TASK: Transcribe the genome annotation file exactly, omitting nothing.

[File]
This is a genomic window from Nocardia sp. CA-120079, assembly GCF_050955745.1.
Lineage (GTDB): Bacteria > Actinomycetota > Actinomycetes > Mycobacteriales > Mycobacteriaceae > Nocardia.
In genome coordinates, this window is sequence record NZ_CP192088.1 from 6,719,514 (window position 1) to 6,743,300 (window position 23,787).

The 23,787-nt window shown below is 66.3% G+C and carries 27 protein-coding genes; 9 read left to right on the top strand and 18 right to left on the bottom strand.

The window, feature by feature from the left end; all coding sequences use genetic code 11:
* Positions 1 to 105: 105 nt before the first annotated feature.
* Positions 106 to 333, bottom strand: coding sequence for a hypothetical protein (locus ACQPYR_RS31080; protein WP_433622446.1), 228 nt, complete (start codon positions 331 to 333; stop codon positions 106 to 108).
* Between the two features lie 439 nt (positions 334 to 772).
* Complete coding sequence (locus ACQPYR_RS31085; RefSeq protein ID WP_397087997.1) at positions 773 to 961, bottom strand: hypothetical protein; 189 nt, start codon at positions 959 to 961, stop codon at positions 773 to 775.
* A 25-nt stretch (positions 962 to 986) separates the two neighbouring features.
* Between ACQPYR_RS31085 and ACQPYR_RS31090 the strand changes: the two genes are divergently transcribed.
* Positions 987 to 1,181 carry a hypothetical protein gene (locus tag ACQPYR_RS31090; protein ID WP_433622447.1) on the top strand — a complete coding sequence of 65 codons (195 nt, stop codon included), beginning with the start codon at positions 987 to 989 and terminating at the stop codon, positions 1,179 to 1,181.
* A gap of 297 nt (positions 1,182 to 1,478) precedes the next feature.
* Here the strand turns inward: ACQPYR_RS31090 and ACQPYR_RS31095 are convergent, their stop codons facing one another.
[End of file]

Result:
This is a genomic window from Nocardia sp. CA-120079, assembly GCF_050955745.1.
Lineage (GTDB): Bacteria > Actinomycetota > Actinomycetes > Mycobacteriales > Mycobacteriaceae > Nocardia.
In genome coordinates, this window is sequence record NZ_CP192088.1 from 6,719,514 (window position 1) to 6,743,300 (window position 23,787).

The 23,787-nt window shown below is 66.3% G+C and carries 27 protein-coding genes; 9 read left to right on the top strand and 18 right to left on the bottom strand.

The window, feature by feature from the left end; all coding sequences use genetic code 11:
* Positions 1 to 105: 105 nt before the first annotated feature.
* Positions 106 to 333, bottom strand: coding sequence for a hypothetical protein (locus ACQPYR_RS31080; protein WP_433622446.1), 228 nt, complete (start codon positions 331 to 333; stop codon positions 106 to 108).
* Between the two features lie 439 nt (positions 334 to 772).
* Complete coding sequence (locus ACQPYR_RS31085; RefSeq protein ID WP_397087997.1) at positions 773 to 961, bottom strand: hypothetical protein; 189 nt, start codon at positions 959 to 961, stop codon at positions 773 to 775.
* A 25-nt stretch (positions 962 to 986) separates the two neighbouring features.
* Between ACQPYR_RS31085 and ACQPYR_RS31090 the strand changes: the two genes are divergently transcribed.
* Positions 987 to 1,181 carry a hypothetical protein gene (locus tag ACQPYR_RS31090; protein ID WP_433622447.1) on the top strand — a complete coding sequence of 65 codons (195 nt, stop codon included), beginning with the start codon at positions 987 to 989 and terminating at the stop codon, positions 1,179 to 1,181.
* A gap of 297 nt (positions 1,182 to 1,478) precedes the next feature.
* Here the strand turns inward: ACQPYR_RS31090 and ACQPYR_RS31095 are convergent, their stop codons facing one another.